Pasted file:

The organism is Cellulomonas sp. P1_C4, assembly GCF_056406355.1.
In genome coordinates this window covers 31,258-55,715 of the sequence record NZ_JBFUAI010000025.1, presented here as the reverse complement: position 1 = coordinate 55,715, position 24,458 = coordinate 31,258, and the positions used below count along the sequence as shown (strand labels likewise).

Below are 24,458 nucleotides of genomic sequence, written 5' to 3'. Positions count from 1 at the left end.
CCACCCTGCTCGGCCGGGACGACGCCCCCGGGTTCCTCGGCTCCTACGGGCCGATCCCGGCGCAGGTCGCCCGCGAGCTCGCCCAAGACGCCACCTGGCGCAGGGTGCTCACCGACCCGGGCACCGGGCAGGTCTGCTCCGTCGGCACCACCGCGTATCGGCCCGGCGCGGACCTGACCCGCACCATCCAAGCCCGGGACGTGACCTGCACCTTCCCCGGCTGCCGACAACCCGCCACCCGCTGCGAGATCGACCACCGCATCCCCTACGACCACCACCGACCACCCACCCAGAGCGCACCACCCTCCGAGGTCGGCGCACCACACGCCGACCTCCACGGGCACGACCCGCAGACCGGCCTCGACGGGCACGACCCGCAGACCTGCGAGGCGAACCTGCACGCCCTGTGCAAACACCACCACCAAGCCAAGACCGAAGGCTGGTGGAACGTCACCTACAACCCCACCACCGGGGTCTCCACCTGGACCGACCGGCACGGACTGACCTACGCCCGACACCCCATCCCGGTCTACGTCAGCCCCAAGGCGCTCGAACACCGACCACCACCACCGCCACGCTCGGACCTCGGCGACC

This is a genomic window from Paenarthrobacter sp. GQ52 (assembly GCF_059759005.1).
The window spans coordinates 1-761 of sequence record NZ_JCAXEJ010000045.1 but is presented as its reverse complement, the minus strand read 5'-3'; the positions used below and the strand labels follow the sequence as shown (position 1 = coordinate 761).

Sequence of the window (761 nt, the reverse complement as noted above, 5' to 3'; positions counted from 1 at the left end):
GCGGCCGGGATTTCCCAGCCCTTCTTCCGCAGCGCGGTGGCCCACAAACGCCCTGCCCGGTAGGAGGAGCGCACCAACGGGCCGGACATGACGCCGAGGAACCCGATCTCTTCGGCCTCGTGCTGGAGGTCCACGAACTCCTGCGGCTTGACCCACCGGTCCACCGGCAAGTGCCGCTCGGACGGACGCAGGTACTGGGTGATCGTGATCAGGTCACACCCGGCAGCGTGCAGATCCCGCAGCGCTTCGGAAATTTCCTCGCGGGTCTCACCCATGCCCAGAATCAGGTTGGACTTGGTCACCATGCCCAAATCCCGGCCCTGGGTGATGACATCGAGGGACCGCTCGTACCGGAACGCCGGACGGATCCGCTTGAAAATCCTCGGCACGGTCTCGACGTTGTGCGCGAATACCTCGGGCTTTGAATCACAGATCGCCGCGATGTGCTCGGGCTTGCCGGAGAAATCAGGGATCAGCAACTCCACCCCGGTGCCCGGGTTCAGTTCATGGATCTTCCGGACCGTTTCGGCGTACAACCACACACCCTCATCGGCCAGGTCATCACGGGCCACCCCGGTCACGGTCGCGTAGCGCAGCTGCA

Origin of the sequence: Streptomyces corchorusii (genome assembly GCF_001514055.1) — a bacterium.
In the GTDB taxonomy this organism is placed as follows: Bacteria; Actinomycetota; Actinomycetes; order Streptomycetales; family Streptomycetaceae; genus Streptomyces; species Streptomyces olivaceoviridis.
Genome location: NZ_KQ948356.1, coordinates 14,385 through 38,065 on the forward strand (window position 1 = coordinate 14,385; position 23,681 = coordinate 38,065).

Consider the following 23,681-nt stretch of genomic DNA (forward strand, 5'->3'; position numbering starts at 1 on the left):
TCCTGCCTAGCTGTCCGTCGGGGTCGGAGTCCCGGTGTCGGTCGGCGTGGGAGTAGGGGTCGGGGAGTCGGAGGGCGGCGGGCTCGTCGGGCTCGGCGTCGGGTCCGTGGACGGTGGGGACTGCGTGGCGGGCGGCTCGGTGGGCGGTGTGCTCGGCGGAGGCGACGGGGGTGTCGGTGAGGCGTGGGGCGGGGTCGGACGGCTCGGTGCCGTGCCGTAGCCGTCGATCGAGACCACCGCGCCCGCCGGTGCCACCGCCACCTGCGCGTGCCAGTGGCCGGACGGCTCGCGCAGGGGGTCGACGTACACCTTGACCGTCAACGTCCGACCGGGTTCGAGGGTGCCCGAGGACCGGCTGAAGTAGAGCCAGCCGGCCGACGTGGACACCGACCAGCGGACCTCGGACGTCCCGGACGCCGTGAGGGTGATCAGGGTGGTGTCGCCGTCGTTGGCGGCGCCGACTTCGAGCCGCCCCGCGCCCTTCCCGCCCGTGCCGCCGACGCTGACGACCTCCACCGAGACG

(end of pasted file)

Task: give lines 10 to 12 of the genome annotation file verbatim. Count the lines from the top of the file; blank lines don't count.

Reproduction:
In the GTDB taxonomy this organism is placed as follows: Bacteria; Actinomycetota; Actinomycetes; order Streptomycetales; family Streptomycetaceae; genus Streptomyces; species Streptomyces olivaceoviridis.
Genome location: NZ_KQ948356.1, coordinates 14,385 through 38,065 on the forward strand (window position 1 = coordinate 14,385; position 23,681 = coordinate 38,065).

Consider the following 23,681-nt stretch of genomic DNA (forward strand, 5'->3'; position numbering starts at 1 on the left):